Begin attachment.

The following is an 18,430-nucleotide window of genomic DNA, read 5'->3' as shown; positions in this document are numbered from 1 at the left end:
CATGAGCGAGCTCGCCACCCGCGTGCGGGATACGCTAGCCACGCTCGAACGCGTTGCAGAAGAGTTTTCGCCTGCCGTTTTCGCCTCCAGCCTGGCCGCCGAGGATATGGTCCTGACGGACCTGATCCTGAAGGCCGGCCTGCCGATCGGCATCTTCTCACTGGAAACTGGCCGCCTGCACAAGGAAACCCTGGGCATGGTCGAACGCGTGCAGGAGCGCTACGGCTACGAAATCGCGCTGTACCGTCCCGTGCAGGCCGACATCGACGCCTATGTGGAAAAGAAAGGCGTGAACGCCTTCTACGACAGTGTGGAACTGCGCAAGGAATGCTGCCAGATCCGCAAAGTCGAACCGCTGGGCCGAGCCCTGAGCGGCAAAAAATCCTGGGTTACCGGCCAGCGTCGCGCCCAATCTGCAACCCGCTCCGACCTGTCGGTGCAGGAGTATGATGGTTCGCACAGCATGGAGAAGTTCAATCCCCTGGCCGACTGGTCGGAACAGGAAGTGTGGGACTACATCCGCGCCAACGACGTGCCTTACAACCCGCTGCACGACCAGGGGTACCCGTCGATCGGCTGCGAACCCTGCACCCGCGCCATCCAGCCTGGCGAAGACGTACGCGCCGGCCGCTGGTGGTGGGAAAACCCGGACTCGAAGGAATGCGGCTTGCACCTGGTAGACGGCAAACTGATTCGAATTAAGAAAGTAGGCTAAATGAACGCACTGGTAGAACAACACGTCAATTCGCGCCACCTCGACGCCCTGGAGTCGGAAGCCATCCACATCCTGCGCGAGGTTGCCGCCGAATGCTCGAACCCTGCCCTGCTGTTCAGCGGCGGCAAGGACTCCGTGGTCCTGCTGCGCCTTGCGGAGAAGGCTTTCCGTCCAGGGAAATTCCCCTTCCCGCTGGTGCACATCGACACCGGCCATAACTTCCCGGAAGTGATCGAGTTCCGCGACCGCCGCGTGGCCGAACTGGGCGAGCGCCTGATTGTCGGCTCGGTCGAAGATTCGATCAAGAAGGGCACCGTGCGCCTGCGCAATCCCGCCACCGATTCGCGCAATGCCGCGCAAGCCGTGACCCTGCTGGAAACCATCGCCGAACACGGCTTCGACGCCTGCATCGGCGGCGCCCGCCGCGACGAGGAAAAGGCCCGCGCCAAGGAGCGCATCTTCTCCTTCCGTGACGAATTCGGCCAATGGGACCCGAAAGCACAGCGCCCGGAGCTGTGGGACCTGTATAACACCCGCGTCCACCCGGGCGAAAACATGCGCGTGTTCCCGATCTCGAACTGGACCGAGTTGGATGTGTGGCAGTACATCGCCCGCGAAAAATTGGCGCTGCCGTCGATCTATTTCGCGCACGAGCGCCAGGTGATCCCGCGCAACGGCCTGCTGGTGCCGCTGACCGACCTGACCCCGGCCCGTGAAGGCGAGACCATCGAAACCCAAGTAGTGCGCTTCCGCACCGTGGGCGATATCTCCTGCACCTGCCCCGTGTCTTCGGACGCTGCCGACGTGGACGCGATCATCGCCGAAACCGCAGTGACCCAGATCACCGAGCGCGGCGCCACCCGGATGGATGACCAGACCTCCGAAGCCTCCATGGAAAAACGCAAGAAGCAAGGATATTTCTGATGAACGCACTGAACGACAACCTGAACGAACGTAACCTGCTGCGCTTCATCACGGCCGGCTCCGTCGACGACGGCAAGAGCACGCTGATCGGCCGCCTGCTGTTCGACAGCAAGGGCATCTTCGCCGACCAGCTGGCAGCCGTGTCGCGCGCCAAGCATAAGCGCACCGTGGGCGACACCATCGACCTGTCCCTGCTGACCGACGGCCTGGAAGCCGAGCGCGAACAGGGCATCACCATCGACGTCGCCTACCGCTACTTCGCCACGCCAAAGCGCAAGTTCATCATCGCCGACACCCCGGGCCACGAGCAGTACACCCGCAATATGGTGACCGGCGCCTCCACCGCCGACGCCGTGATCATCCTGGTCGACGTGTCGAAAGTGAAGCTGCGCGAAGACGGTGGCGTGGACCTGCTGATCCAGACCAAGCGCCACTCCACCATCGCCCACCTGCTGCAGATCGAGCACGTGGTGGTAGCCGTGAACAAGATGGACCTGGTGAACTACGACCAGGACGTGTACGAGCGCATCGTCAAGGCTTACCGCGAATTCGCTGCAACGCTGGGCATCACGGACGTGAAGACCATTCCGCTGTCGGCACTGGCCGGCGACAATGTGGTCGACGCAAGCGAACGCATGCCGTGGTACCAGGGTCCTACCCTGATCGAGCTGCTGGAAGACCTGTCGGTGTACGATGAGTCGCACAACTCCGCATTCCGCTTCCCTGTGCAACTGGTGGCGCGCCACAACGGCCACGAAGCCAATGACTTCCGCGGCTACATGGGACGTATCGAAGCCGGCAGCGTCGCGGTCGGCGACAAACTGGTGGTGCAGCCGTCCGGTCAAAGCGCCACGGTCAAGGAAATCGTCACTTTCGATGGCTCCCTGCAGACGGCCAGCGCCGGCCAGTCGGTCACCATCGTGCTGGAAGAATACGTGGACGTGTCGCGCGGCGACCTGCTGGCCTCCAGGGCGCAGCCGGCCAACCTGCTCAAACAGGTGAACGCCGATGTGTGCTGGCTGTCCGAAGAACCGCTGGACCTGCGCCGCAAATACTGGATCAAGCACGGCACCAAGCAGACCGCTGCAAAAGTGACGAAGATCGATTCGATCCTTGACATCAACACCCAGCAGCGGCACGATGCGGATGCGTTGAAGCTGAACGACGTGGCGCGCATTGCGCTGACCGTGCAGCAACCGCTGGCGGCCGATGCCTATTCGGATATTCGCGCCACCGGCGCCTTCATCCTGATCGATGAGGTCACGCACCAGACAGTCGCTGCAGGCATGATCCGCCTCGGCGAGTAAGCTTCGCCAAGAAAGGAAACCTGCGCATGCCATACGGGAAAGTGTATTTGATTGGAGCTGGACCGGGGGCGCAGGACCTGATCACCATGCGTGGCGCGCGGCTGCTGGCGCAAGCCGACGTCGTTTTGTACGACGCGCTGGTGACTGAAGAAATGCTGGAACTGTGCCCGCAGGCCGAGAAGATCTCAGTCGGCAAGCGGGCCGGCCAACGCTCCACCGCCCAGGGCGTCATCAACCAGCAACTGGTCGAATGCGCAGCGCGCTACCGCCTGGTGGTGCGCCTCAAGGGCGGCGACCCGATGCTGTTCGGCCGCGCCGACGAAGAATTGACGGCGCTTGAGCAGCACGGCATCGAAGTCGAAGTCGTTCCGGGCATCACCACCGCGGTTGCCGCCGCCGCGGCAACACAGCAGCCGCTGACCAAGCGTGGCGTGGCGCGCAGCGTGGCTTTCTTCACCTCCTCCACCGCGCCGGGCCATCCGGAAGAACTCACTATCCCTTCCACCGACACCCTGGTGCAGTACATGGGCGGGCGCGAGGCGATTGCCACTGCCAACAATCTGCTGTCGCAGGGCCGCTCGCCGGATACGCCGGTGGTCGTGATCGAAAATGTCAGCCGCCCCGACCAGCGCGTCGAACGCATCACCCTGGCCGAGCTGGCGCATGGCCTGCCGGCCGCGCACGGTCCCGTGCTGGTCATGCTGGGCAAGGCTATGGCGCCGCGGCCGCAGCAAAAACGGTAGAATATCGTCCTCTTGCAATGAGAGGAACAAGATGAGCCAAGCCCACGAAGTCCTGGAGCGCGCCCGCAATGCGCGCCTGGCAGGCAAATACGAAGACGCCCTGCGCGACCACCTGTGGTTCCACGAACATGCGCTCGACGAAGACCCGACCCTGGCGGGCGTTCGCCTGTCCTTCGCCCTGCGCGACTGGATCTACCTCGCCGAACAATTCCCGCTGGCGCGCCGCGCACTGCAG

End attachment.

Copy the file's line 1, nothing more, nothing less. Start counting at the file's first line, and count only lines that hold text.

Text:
The following is an 18,430-nucleotide window of genomic DNA, read 5'->3' as shown; positions in this document are numbered from 1 at the left end: